O'Brien makes big impact as United Way leader
As president and CEO of Peoples Natural Gas Co., Morgan O'Brien mined utility companies for money to support United Way of Allegheny County's region-wide hot line for social services.
O'Brien will start a two-year term as chairman of the United Way chapter's board in April and reached an agreement with Peoples, Equitable Gas, Columbia Gas, Duquesne Light and First Energy to contribute a combined $1 million a year for three years, starting this year.
The money will support 2-1-1, a call center for handling emergency social problems.
“Under Morgan's leadership, 2-1-1 has gone from a good idea to a great idea and has gone from just serving Allegheny County to now serving eight counties in the region,” said Bob Nelkin, president and chief professional officer of the United Way chapter.
The hot line serves Allegheny, Armstrong, Butler, Fayette, Indiana, Mercer, Washington and Westmoreland counties. Agency officials are talking about expanding it to Beaver, Greene and Lawrence counties.
“When we started a year-and-a-half ago, we were at 22,000 calls a year. By June 30 of 2013, we expect to be at 80,000 calls a year,” Nelkin said.
Under the service, an operator fields a call about one problem, such as inability to pay a utility bill, and asks the caller about other potential problems so that social service agencies can help meet all the person's needs.
“It's a broader view of trying to help people,” said O'Brien, 52, a Baldwin native who lives with his wife, Kathy, in Downtown. They have four children.
Besides chairing the 2-1-1 management committee, O'Brien served on the United Way search committee that brought Nelkin to the agency. He chaired the chapter's fund drive about four years ago.
As board chairman, he will try to rally corporate and union leaders to support the United Way campaign.
One of his goals is to encourage Chevron, Exxon and Shell — companies with offices here because of Marcellus shale — to join the fund drive. He also would like to get United Way chapters to work together more.
“If there are gaps, maybe together with other United Ways we can create new programs or expand the programs we have,” he said.
O'Brien holds a bachelor's degree in business administration and a master's degree in taxation, both from Robert Morris University. Before becoming CEO at Peoples three years ago, he led Duquesne Light for eight years and worked for PNC Bank and major accounting firms.
Although an energy executive, O'Brien said when it's practical he likes to ride the Port Authority T from Downtown to his North Shore office.
Bill Zlatos is a staff writer for Trib Total Media.
Show commenting policy
TribLive commenting policy
You are solely responsible for your comments and by using TribLive.com you agree to our Terms of Service.
We moderate comments. Our goal is to provide substantive commentary for a general readership. By screening submissions, we provide a space where readers can share intelligent and informed commentary that enhances the quality of our news and information.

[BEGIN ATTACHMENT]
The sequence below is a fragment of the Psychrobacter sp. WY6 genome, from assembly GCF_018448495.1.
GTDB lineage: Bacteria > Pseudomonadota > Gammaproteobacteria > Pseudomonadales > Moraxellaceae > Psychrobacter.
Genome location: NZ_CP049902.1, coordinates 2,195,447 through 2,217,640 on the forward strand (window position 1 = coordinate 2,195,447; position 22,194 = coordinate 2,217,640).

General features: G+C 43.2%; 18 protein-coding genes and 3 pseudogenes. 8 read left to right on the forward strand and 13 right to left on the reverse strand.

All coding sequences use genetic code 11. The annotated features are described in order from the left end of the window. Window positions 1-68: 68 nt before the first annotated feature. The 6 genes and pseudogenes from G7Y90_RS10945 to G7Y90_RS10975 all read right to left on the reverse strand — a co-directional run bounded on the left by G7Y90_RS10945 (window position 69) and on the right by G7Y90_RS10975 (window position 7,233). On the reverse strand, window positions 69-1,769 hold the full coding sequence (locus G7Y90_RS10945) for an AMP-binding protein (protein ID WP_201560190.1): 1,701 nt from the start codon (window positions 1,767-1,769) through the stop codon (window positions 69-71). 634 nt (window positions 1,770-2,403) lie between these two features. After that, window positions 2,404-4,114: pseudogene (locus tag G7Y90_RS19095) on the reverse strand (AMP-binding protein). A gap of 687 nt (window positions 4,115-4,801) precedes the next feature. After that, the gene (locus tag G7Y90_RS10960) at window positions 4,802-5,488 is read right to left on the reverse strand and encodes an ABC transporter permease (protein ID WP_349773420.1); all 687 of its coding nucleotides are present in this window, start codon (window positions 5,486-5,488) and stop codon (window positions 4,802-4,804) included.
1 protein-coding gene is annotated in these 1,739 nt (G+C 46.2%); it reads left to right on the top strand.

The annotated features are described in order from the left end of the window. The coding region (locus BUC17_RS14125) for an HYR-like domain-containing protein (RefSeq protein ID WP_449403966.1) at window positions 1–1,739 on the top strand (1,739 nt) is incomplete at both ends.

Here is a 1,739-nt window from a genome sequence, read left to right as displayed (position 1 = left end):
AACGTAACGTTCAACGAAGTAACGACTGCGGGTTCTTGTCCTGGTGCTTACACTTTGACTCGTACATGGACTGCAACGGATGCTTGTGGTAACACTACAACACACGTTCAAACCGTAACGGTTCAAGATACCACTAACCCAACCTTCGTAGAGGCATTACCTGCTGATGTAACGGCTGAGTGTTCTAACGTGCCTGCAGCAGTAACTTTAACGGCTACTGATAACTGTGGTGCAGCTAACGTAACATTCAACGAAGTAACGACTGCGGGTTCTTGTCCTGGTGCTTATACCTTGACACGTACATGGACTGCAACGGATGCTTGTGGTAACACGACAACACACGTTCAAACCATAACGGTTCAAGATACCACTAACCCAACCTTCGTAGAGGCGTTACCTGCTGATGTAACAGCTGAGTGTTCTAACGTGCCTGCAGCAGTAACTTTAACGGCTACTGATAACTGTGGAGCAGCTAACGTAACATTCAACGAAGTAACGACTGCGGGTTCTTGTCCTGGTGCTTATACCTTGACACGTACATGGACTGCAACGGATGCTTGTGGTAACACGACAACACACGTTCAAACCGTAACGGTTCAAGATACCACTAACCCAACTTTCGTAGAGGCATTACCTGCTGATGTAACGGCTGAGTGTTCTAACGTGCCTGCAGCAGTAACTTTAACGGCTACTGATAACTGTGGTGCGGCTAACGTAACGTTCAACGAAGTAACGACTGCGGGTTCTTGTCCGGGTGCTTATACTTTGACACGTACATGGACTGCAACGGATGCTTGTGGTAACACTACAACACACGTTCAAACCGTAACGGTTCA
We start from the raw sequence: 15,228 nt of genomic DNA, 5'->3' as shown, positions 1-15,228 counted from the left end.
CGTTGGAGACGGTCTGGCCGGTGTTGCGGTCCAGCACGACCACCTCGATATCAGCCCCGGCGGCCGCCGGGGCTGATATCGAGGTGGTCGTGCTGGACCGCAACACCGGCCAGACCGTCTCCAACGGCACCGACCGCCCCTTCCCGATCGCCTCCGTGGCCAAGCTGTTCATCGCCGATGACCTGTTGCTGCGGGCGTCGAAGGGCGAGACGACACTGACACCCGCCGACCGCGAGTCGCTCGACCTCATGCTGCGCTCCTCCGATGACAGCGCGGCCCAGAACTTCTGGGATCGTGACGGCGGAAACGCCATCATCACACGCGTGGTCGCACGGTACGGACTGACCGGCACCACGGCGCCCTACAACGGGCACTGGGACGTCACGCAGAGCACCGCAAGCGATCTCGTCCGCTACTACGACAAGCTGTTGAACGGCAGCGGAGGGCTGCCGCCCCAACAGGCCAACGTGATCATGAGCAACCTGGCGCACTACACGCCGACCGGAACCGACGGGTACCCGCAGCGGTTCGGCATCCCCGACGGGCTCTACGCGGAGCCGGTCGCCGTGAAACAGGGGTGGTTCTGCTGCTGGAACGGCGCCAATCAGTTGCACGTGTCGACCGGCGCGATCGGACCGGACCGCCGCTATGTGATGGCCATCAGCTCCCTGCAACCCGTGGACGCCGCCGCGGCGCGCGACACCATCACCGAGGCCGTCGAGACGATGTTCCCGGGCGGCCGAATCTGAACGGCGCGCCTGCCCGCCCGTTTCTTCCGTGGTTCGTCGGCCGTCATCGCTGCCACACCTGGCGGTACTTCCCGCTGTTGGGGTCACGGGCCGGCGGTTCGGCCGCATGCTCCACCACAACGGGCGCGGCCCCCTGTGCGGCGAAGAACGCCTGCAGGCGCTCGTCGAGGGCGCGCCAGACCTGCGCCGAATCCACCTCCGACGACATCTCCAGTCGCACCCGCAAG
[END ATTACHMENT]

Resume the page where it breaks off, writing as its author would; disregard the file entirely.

While most comments will be posted if they are on-topic and not abusive, moderating decisions are subjective. We will make them as carefully and consistently as we can. Because of the volume of reader comments, we cannot review individual moderation decisions with readers.
We value thoughtful comments representing a range of views that make their point quickly and politely. We make an effort to protect discussions from repeated comments either by the same reader or different readers.
We follow the same standards for taste as the daily newspaper. A few things we won't tolerate: personal attacks, obscenity, vulgarity, profanity (including expletives and letters followed by dashes), commercial promotion, impersonations, incoherence, proselytizing and SHOUTING. Don't include URLs to Web sites.
We do not edit comments. They are either approved or deleted. We reserve the right to edit a comment that is quoted or excerpted in an article. In this case, we may fix spelling and punctuation.
We welcome strong opinions and criticism of our work, but we don't want comments to become bogged down with discussions of our policies and we will moderate accordingly.
We appreciate it when readers and people quoted in articles or blog posts point out errors of fact or emphasis and will investigate all assertions. But these suggestions should be sent via e-mail. To avoid distracting other readers, we won't publish comments that suggest a correction. Instead, corrections will be made in a blog post or in an article.
- Former youth volunteer facing federal child pornography charges
- 6 shot at Clairton speakeasy; police seek suspects
- Newsmaker: Connie Codispot
- Snow removal crews from Pennsylvania hit the road to help Buffalo
- Water main break leaves Millvale dry for several hours
- Youngsters embrace technology that combines art, software in 3D printing
- Former FBI director Mueller: Home hacks called on par with globals
- Cybersecurity experts warn Pittsburgh conference about dangers of hacking
- Allegheny County 911 call center opinions diverge
- WVU frat brothers charged with hazing pledges
- 2 teenagers shot dead in Sheraden; man critically injured